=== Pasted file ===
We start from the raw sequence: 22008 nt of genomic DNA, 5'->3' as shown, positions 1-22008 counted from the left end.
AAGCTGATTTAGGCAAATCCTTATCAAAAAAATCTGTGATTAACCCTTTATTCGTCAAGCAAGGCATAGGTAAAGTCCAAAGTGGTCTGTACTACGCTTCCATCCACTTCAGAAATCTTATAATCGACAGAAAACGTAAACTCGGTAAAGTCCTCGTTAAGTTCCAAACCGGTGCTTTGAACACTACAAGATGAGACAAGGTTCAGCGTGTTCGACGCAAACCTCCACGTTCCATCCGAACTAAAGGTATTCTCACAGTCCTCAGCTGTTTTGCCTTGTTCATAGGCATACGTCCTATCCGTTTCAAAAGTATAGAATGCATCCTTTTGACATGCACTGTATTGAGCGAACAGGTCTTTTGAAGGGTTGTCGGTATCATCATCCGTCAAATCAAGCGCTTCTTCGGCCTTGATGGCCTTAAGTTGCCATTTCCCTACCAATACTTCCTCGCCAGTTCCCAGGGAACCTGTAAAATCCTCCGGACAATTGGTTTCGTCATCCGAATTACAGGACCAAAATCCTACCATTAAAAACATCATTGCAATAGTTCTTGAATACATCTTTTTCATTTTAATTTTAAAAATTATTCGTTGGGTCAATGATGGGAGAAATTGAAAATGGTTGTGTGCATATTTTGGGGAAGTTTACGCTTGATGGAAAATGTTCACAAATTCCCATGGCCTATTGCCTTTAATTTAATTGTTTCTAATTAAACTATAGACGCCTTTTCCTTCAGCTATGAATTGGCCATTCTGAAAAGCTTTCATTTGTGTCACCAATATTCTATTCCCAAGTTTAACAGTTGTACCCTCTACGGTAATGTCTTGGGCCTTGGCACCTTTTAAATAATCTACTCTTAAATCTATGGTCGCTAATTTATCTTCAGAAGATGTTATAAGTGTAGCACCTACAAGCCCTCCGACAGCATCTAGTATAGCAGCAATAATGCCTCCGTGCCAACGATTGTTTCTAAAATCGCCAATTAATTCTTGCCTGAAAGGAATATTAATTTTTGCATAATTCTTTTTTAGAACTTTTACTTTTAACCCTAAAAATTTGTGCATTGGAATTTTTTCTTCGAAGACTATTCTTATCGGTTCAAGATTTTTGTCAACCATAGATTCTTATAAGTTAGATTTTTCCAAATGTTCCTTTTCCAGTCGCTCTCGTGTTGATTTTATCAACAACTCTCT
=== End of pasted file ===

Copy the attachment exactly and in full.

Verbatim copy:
We start from the raw sequence: 22008 nt of genomic DNA, 5'->3' as shown, positions 1-22008 counted from the left end.
AAGCTGATTTAGGCAAATCCTTATCAAAAAAATCTGTGATTAACCCTTTATTCGTCAAGCAAGGCATAGGTAAAGTCCAAAGTGGTCTGTACTACGCTTCCATCCACTTCAGAAATCTTATAATCGACAGAAAACGTAAACTCGGTAAAGTCCTCGTTAAGTTCCAAACCGGTGCTTTGAACACTACAAGATGAGACAAGGTTCAGCGTGTTCGACGCAAACCTCCACGTTCCATCCGAACTAAAGGTATTCTCACAGTCCTCAGCTGTTTTGCCTTGTTCATAGGCATACGTCCTATCCGTTTCAAAAGTATAGAATGCATCCTTTTGACATGCACTGTATTGAGCGAACAGGTCTTTTGAAGGGTTGTCGGTATCATCATCCGTCAAATCAAGCGCTTCTTCGGCCTTGATGGCCTTAAGTTGCCATTTCCCTACCAATACTTCCTCGCCAGTTCCCAGGGAACCTGTAAAATCCTCCGGACAATTGGTTTCGTCATCCGAATTACAGGACCAAAATCCTACCATTAAAAACATCATTGCAATAGTTCTTGAATACATCTTTTTCATTTTAATTTTAAAAATTATTCGTTGGGTCAATGATGGGAGAAATTGAAAATGGTTGTGTGCATATTTTGGGGAAGTTTACGCTTGATGGAAAATGTTCACAAATTCCCATGGCCTATTGCCTTTAATTTAATTGTTTCTAATTAAACTATAGACGCCTTTTCCTTCAGCTATGAATTGGCCATTCTGAAAAGCTTTCATTTGTGTCACCAATATTCTATTCCCAAGTTTAACAGTTGTACCCTCTACGGTAATGTCTTGGGCCTTGGCACCTTTTAAATAATCTACTCTTAAATCTATGGTCGCTAATTTATCTTCAGAAGATGTTATAAGTGTAGCACCTACAAGCCCTCCGACAGCATCTAGTATAGCAGCAATAATGCCTCCGTGCCAACGATTGTTTCTAAAATCGCCAATTAATTCTTGCCTGAAAGGAATATTAATTTTTGCATAATTCTTTTTTAGAACTTTTACTTTTAACCCTAAAAATTTGTGCATTGGAATTTTTTCTTCGAAGACTATTCTTATCGGTTCAAGATTTTTGTCAACCATAGATTCTTATAAGTTAGATTTTTCCAAATGTTCCTTTTCCAGTCGCTCTCGTGTTGATTTTATCAACAACTCTCT